My First VIS Class at Princeton (Visual Arts)

February 14, 2024
Jodie De Jesus

This past fall semester of my junior year, I was able to take my first ever class in the Visual Arts (VIS, for short) Department. Two of my best friends at Princeton are pursuing the VIS certificate and always raved about their classes. As someone interested in the arts, I knew I just had to take at least one VIS course before I graduated.

Now, VIS classes are infamously known for being hard to get a spot in. They tend to be capped at only 10 to 12 students each in order to ensure an intimate learning environment. Luckily, I was able to snag a spot in VIS216: Graphic Design: Visual Form

Taught by Professor David Reinfurt, the course was absolutely everything I wanted and more. It was so refreshing to have a class that was hands-on and project-based, especially to balance out my very reading and writing-intensive curriculum for my concentration. 

One of my favorite assignments was when we were tasked with coming up with two new symbols that were meant to represent “stop” and “go.” We had to think outside of the box and figure out how we could communicate these definitions, without relying on the usual colors of red and green or the octagonal shape of a stop sign. I ultimately came up with the two symbols below:

two original graphic design symbols in black

Can you tell which is which? I hope so! I genuinely enjoyed creating these and seeing what else my peers came up with. Throughout the semester, we also got to learn the basics of using Adobe Illustrator and Photoshop, how to make animated GIFs, as well as how to present our ideas during class critiques.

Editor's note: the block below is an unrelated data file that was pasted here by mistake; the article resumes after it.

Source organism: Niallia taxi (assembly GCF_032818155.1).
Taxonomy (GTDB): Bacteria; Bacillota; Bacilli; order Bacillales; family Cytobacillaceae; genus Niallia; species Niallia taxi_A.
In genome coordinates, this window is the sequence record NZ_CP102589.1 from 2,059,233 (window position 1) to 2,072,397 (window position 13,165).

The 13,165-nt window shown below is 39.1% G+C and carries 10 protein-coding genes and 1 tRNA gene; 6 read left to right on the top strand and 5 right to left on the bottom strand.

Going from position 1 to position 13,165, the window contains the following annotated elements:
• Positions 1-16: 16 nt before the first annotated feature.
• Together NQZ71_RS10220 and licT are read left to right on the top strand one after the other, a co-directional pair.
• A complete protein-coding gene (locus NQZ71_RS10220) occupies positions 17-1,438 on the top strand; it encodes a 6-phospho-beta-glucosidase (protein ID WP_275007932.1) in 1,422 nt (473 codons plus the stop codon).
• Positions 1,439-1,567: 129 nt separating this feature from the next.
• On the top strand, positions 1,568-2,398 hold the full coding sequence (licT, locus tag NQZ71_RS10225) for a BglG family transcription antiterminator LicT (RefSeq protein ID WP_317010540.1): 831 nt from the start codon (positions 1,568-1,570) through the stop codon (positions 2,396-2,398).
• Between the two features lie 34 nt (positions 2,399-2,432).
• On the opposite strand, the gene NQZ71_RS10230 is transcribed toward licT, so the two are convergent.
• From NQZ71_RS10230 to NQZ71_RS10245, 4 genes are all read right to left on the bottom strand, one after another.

Our final project was to reimagine the recycling symbol and system. Over the course of four weeks or so, we each brainstormed solutions to the recycling crisis, graphically or otherwise. I especially appreciated how open the project prompt was because it didn’t tie us to any one medium. I ended up designing an incentivized app similar to Fetch, where you could scan a QR code on recyclables to earn points and redeem rewards! I was really excited about my idea, and during our final critique, Professor Reinfurt brought in several of his colleagues to listen to our presentations and offer us feedback. Their insight and advice were invaluable. 

Reflecting back now that the semester has ended, VIS216 was an incredible experience! Even though I wouldn’t consider myself to be the most artistically inclined person, I’m super grateful that I had the opportunity to take this class. I’d highly encourage anyone with even an inkling of interest in art to try a VIS course. The department is made up of renowned faculty, there are tons of facilities and resources available to students, and it’s ultimately fun to have a class that lets you think a little differently than classes for your concentration. Take advantage of all that VIS has to offer!